Rescued eagle released in Davao Sur

STA. CRUZ, Davao del Sur (MindaNews / 14 Oct) – Hedcor, a wholly owned subsidiary of Aboitiz Power Corp., released on Wednesday “Mabikker,” an adult pinksker’s hawk-eagle identified as an endangered species, in Barangay Sibulan here within the 64,053-hectare Mt. Apo Natural Park after it was rescued last month.

In an interview, Dr. Roberto Puentespina, a veterinarian for wildlife and a professor at the University of the Philippines Mindanao (UPMin), told reporters that the eagle’s chances of survival were slim, suffering from dehydration, starvation, and an injury on its left eye, when it was rescued Sept. 7 near Tomari Creek, one of the sources of water of Sibulan River.

Mabikker, a Bagobo-Tagabawa term for strength and power, was rescued by Bernie Apal, 36, a tribe member who chanced upon the eagle entangled and emaciated in a rattan up a cliff. The eagle was believed to be hunting for food at that time and got his left eye injured while trying to escape from the vines.

Apal said he felt sad about the eagle’s condition, the reason why he rescued it from being strapped to the vines, and walked three hours to the barangay hall of Sibulan to surrender the bird, which was later transferred under the care of Puentespina.

Apal said that it was the third time he encountered an eagle of such species after living in Barangay Sibulan for 10 years.

The eagle was rescued where Hedcor runs four run-of-river hydropower plants – the Sibulan Hydro A with a generating capacity of 16.50 MW, Sibulan Hydro B with 26 MW, and Tudaya Hydro 1 and Tudaya Hydro 2, with generating capacities of 6 MW and 7 MW, respectively.

Puentespina said that the bird, which weighed 500 grams when first brought in for treatment at the Malagos Garden Resort, gained about 300 grams in a span of a month while in his care.

“The only thing I did to help the eagle was to give it my tender love and care,” he said.

Most common cases of the rescued eagles, according to Puentespina, were either being gunned down, trapped, or starved.

He said it is important that eagles like Mabikker must be taken care of and preserved because they serve as biodiversity indicator that the environment is still healthy. The threats of deforestation, however, make their homes smaller while their food getting fewer.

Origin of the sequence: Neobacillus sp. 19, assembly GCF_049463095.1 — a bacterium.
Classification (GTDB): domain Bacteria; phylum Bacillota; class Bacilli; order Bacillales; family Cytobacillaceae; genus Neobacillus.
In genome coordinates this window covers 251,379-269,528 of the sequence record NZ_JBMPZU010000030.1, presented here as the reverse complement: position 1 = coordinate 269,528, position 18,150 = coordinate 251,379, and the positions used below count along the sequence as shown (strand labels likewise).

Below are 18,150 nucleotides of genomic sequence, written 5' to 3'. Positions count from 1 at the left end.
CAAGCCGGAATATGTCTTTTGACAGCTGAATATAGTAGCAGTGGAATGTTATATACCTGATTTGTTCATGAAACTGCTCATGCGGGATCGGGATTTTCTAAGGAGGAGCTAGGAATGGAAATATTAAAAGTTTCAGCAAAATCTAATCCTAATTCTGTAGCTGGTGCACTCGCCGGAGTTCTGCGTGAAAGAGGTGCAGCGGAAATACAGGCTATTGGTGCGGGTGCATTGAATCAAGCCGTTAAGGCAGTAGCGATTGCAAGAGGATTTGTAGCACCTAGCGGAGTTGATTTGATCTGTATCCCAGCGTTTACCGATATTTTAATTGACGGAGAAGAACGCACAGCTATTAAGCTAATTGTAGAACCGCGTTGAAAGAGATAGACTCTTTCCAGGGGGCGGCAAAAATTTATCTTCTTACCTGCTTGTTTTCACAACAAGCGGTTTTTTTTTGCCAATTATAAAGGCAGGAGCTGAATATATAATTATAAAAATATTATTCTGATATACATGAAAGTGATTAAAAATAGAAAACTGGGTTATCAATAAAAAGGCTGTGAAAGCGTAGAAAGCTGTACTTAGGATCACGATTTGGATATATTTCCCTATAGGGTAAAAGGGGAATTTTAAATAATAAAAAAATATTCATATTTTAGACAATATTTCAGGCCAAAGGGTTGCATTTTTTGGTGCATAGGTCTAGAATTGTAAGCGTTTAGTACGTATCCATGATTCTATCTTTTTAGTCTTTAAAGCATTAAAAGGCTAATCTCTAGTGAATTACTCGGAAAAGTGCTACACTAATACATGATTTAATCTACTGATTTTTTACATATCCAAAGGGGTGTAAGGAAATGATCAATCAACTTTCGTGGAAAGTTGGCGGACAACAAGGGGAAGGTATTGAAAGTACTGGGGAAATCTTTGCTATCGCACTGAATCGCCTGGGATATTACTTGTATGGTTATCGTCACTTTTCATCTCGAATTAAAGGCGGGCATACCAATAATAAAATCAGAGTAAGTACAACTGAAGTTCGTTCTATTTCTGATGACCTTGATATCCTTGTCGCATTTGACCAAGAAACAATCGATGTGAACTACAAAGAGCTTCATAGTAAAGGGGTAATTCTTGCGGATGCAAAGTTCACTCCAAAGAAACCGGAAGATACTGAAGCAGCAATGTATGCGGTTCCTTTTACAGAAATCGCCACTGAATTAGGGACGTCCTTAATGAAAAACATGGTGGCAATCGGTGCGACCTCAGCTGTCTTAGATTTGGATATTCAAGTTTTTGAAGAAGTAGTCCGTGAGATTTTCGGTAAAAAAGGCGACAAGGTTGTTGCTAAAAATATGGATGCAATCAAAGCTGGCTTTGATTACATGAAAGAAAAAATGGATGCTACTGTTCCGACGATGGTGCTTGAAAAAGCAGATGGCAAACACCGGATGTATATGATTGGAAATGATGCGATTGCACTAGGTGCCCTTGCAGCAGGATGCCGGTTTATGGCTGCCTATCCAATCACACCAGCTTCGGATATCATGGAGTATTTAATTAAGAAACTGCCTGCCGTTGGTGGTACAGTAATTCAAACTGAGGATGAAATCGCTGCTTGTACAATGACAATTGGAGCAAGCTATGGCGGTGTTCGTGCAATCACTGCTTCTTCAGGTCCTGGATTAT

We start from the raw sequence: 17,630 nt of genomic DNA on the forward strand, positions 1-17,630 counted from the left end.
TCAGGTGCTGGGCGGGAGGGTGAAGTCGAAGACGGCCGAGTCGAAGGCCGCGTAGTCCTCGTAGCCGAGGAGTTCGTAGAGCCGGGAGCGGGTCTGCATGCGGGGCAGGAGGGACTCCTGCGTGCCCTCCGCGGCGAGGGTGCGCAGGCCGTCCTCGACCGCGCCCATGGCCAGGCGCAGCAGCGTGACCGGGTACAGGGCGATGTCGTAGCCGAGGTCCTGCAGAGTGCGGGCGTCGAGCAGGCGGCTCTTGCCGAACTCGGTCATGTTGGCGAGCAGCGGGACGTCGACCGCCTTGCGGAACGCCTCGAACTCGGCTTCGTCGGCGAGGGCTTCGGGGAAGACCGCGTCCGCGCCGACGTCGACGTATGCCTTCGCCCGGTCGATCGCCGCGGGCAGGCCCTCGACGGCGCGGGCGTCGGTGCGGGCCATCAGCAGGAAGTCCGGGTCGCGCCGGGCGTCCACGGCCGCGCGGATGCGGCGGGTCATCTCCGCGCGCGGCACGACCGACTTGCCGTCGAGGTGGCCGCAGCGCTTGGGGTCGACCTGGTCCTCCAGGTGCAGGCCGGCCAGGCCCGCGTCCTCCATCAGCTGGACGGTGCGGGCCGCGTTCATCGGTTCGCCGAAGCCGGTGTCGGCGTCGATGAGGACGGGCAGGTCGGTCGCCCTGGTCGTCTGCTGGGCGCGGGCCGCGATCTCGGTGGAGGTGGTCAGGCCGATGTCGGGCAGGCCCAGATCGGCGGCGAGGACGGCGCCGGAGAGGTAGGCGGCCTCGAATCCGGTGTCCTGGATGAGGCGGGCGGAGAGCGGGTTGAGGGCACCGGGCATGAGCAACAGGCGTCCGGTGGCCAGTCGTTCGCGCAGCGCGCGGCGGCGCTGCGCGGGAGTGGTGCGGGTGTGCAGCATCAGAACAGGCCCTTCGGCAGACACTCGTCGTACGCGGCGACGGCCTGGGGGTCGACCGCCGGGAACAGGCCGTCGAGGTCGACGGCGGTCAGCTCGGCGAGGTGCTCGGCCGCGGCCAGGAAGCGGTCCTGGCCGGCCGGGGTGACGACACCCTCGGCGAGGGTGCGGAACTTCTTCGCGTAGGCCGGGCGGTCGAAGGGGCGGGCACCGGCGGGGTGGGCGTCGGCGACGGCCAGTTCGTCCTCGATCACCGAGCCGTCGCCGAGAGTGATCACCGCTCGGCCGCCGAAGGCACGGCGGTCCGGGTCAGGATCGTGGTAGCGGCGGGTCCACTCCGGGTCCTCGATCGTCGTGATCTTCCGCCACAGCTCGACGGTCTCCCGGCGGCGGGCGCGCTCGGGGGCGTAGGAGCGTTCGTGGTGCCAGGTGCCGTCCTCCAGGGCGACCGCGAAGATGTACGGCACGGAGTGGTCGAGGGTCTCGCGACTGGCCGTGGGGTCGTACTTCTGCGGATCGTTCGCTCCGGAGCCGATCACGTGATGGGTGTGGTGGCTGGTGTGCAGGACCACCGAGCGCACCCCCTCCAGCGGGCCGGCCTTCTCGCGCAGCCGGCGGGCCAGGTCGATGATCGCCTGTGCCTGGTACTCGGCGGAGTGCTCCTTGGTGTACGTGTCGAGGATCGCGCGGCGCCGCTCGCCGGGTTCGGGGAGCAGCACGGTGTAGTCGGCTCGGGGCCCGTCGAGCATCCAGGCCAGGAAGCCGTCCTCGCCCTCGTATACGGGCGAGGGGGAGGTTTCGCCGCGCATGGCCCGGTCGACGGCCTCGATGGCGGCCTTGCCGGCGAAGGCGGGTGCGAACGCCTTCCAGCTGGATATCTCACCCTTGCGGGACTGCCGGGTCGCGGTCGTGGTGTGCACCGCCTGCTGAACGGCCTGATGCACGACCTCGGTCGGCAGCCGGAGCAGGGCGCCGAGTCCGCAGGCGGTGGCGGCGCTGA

“The eagles are meat-eaters,” Puentespina pointed out.

The bird’s starvation might have been caused by lack of food in the area, he said.

He added they are not discounting the possibility that the same incident might happen again but the eagle has to be released to the forests, its natural habitat.

The veterinarian appealed to residents to also do their share in protecting endangered species of eagles that if they happen to see any of them getting closer to their homes hunting on their backyard animals such as chickens, “ihatag na lang sa ilaha (just give it to them).”

Among the criteria considered that the bird was ready for release were good body condition, ability to fly, and recovery of its injured eye. The pinksker’s hawk-eagle has a lifespan of 40 to 50 years.

“We did not see signs of neurological deficit on the bird, meaning it has balance when we first saw it,” he said.

Hedcor president and chief operating officer Rene Ronquillo underscored the partnership between them and the local government unit.

He said they inked a memorandum of agreement with UPMin in December 2014 to do a study on Wildlife Inventory and Biodiversity and Assessment Project that includes seven sites in Sta. Cruz where Hedcor operates.

Ronquillo said this will help them come up with strategies how to conserve and preserve the wildlife within Hedcor’s immediate environs.

Puentespina, who is also part of the study with UPMin professor Marion John Michael Achondo as the head, added they lack such comprehensive study that will guide them what steps to take to help the wildlife.